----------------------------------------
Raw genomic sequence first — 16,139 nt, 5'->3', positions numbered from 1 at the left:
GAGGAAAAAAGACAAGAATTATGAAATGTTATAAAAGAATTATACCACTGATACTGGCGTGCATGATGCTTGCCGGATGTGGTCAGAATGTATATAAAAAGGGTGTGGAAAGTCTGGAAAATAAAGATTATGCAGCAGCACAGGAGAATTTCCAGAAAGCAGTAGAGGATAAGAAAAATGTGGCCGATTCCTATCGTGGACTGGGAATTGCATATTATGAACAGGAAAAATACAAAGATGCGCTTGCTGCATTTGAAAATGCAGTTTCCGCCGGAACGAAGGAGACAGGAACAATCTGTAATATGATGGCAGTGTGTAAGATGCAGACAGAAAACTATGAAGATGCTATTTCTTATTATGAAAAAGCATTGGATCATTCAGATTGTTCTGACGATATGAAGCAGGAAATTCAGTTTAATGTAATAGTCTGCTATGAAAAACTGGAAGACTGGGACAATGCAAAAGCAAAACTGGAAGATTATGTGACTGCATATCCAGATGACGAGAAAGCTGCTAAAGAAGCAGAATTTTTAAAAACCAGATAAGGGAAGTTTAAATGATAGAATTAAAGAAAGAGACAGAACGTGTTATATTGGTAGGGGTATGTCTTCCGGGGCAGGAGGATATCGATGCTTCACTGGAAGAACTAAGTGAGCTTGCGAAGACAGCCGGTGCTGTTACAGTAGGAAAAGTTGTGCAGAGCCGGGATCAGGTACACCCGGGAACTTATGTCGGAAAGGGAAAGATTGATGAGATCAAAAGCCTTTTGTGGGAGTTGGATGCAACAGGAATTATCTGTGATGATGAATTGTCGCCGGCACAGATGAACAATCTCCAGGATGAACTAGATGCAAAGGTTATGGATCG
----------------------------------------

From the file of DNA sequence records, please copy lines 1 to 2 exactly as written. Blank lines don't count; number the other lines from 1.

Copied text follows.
Raw genomic sequence first — 16,139 nt, 5'->3', positions numbered from 1 at the left:
GAGGAAAAAAGACAAGAATTATGAAATGTTATAAAAGAATTATACCACTGATACTGGCGTGCATGATGCTTGCCGGATGTGGTCAGAATGTATATAAAAAGGGTGTGGAAAGTCTGGAAAATAAAGATTATGCAGCAGCACAGGAGAATTTCCAGAAAGCAGTAGAGGATAAGAAAAATGTGGCCGATTCCTATCGTGGACTGGGAATTGCATATTATGAACAGGAAAAATACAAAGATGCGCTTGCTGCATTTGAAAATGCAGTTTCCGCCGGAACGAAGGAGACAGGAACAATCTGTAATATGATGGCAGTGTGTAAGATGCAGACAGAAAACTATGAAGATGCTATTTCTTATTATGAAAAAGCATTGGATCATTCAGATTGTTCTGACGATATGAAGCAGGAAATTCAGTTTAATGTAATAGTCTGCTATGAAAAACTGGAAGACTGGGACAATGCAAAAGCAAAACTGGAAGATTATGTGACTGCATATCCAGATGACGAGAAAGCTGCTAAAGAAGCAGAATTTTTAAAAACCAGATAAGGGAAGTTTAAATGATAGAATTAAAGAAAGAGACAGAACGTGTTATATTGGTAGGGGTATGTCTTCCGGGGCAGGAGGATATCGATGCTTCACTGGAAGAACTAAGTGAGCTTGCGAAGACAGCCGGTGCTGTTACAGTAGGAAAAGTTGTGCAGAGCCGGGATCAGGTACACCCGGGAACTTATGTCGGAAAGGGAAAGATTGATGAGATCAAAAGCCTTTTGTGGGAGTTGGATGCAACAGGAATTATCTGTGATGATGAATTGTCGCCGGCACAGATGAACAATCTCCAGGATGAACTAGATGCAAAGGTTATGGATCG